Bermuda moves to reverse same-sex marriage after just 6 months


Greg DeRoche & Winston Godwin

Bermuda’s LGBTQ community is in shock after lawmakers voted to reverse marriage equality on the Caribbean island.

Same-sex marriage was legalised in May after the Bermuda Supreme Court ruled that barring same-sex couples from marrying was discriminatory and in contravention of the country’s Human Rights Act.

While LGBTQ locals were jubilant at the time, their joy has been short-lived. Last week, the House of Assembly passed a bill to replace same-sex marriage with domestic partnerships.

The bill will allow those couples who have married within the last six months to stay married but in future same-sex relationships will only be registered as domestic partnerships.

It’s believed that the decision will see Bermuda become the first jurisdiction globally to have marriage equality rescinded.

Lawmakers argued that the bill will grant gay and lesbian couples the same rights as married couples while preserving the traditional definition of marriage as being between a man and a woman.

Shadow Home Affairs Minister Patricia Gordon-Pamplin, however, rejected the bill because it amounted to “having given a community something only to take it away”.

She added: “I don’t like to accept that it is OK for us to treat our sisters and brothers differently, whether fair or unfair, to treat them differently under similar circumstances.”

The legislation must still be passed by the Senate and be signed into law by the island’s Governor before it takes effect.

Both Bermuda’s Human Rights Commission and LGBTQ+ group Rainbow Alliance of Bermuda (RAoB) slammed the move as a “watered down” version of rights, leading to a separate but equal status under the law.

“Members of Bermuda’s LGBTQ+ community are entitled to the same rights and protections given to all citizens in Bermuda, including having their loving, committed relationships recognised both locally and internationally,” insisted RAoB.

Winston Godwin, who won the right to marry his partner Greg DeRoche in May through the Supreme Court, took to social media to express his disappointment at the development.

“It’s a shame that it has come to this after such a long fought battle on all our parts,” Godwin wrote. “We are truly sorry that this is the climate and reality we face.”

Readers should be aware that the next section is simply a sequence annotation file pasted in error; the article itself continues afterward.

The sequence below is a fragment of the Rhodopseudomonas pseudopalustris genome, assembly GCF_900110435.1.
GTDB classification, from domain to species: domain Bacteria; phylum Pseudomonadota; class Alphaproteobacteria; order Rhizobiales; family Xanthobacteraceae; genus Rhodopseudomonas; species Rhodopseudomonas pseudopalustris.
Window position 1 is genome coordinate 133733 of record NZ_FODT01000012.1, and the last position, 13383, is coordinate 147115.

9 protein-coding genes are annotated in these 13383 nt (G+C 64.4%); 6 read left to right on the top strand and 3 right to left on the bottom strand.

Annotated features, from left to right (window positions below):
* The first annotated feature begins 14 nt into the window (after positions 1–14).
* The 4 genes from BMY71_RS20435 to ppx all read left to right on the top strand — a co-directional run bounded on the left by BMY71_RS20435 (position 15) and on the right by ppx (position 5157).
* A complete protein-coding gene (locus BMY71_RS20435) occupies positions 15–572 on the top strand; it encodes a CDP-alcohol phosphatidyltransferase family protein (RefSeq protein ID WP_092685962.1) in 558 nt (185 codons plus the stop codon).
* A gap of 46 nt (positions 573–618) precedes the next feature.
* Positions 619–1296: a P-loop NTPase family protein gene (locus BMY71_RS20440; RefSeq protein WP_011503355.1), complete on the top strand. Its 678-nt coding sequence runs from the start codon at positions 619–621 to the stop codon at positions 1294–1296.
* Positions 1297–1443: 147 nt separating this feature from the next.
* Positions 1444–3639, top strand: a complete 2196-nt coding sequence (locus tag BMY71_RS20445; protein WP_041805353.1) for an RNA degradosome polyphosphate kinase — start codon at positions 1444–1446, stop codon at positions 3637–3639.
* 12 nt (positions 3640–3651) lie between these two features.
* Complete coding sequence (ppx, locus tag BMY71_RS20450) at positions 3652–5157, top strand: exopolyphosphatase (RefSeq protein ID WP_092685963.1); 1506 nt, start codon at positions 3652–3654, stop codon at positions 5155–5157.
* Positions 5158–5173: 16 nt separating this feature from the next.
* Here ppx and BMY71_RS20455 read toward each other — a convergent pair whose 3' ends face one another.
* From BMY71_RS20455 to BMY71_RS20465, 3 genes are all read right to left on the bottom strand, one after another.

In June last year, 51% of Bermudians who voted in a referendum came out against legalising both same-sex unions and marriages. However, because only 46.89% of registered voters took part in the poll, the results were declared invalid.

Bermuda is a British Overseas Territory; it is internally self-governing but the UK is responsible for defence and foreign relations.

To The LGBTQ Community and it's Allies, Regardless of what happens in the coming hours, days and weeks, and despite what our Government says with its vote, you are loved. You are respected. You are worthy. It's a shame that it has come to this after such a long fought battle on all our parts. We are truly sorry that this is the climate and reality we face. Lastly, thank you! Thank you for everything YOU as a community have done and continue to do to push our country forward. None of this would have been possible without each and every one of you. While it is very likely marriage equality will be reversed, I think it is important to acknowledge how far we have come and what we have been able to achieve together. Because of each and everyone of you, we have been able to change the lives of 7 beautiful couples and we have shown Bermuda that love can win regardless whether or not "the country is ready for it". Moving forward lets not hang our heads in disappointed, but hold them high. Look what can be achieved when we work together and fight with LOVE, for LOVE. Winston and Greg

A post shared by Winston Godwin (@winsational) on

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